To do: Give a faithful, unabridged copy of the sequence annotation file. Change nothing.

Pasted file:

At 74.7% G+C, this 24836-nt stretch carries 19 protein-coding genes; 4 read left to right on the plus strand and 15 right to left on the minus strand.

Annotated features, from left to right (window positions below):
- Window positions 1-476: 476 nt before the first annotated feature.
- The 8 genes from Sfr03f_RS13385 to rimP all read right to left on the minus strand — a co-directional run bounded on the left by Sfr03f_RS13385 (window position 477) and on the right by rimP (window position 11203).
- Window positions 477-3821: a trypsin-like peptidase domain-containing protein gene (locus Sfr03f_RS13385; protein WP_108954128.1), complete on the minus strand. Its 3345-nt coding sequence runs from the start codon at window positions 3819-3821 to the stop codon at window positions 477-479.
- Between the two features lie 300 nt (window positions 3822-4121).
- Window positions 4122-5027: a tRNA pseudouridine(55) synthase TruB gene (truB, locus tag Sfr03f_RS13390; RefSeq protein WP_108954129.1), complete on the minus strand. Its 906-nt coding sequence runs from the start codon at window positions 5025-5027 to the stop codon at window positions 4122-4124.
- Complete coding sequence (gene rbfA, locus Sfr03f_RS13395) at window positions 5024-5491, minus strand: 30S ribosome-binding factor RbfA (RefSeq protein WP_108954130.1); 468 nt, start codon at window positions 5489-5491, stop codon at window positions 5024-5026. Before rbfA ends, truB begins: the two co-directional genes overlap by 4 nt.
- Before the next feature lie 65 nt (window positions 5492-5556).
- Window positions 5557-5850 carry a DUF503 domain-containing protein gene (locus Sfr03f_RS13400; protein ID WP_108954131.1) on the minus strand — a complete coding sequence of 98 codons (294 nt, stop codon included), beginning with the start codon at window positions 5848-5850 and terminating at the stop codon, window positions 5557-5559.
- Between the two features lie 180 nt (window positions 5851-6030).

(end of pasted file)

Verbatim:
At 74.7% G+C, this 24836-nt stretch carries 19 protein-coding genes; 4 read left to right on the plus strand and 15 right to left on the minus strand.

Annotated features, from left to right (window positions below):
- Window positions 1-476: 476 nt before the first annotated feature.
- The 8 genes from Sfr03f_RS13385 to rimP all read right to left on the minus strand — a co-directional run bounded on the left by Sfr03f_RS13385 (window position 477) and on the right by rimP (window position 11203).
- Window positions 477-3821: a trypsin-like peptidase domain-containing protein gene (locus Sfr03f_RS13385; protein WP_108954128.1), complete on the minus strand. Its 3345-nt coding sequence runs from the start codon at window positions 3819-3821 to the stop codon at window positions 477-479.
- Between the two features lie 300 nt (window positions 3822-4121).
- Window positions 4122-5027: a tRNA pseudouridine(55) synthase TruB gene (truB, locus tag Sfr03f_RS13390; RefSeq protein WP_108954129.1), complete on the minus strand. Its 906-nt coding sequence runs from the start codon at window positions 5025-5027 to the stop codon at window positions 4122-4124.
- Complete coding sequence (gene rbfA, locus Sfr03f_RS13395) at window positions 5024-5491, minus strand: 30S ribosome-binding factor RbfA (RefSeq protein WP_108954130.1); 468 nt, start codon at window positions 5489-5491, stop codon at window positions 5024-5026. Before rbfA ends, truB begins: the two co-directional genes overlap by 4 nt.
- Before the next feature lie 65 nt (window positions 5492-5556).
- Window positions 5557-5850 carry a DUF503 domain-containing protein gene (locus Sfr03f_RS13400; protein ID WP_108954131.1) on the minus strand — a complete coding sequence of 98 codons (294 nt, stop codon included), beginning with the start codon at window positions 5848-5850 and terminating at the stop codon, window positions 5557-5559.
- Between the two features lie 180 nt (window positions 5851-6030).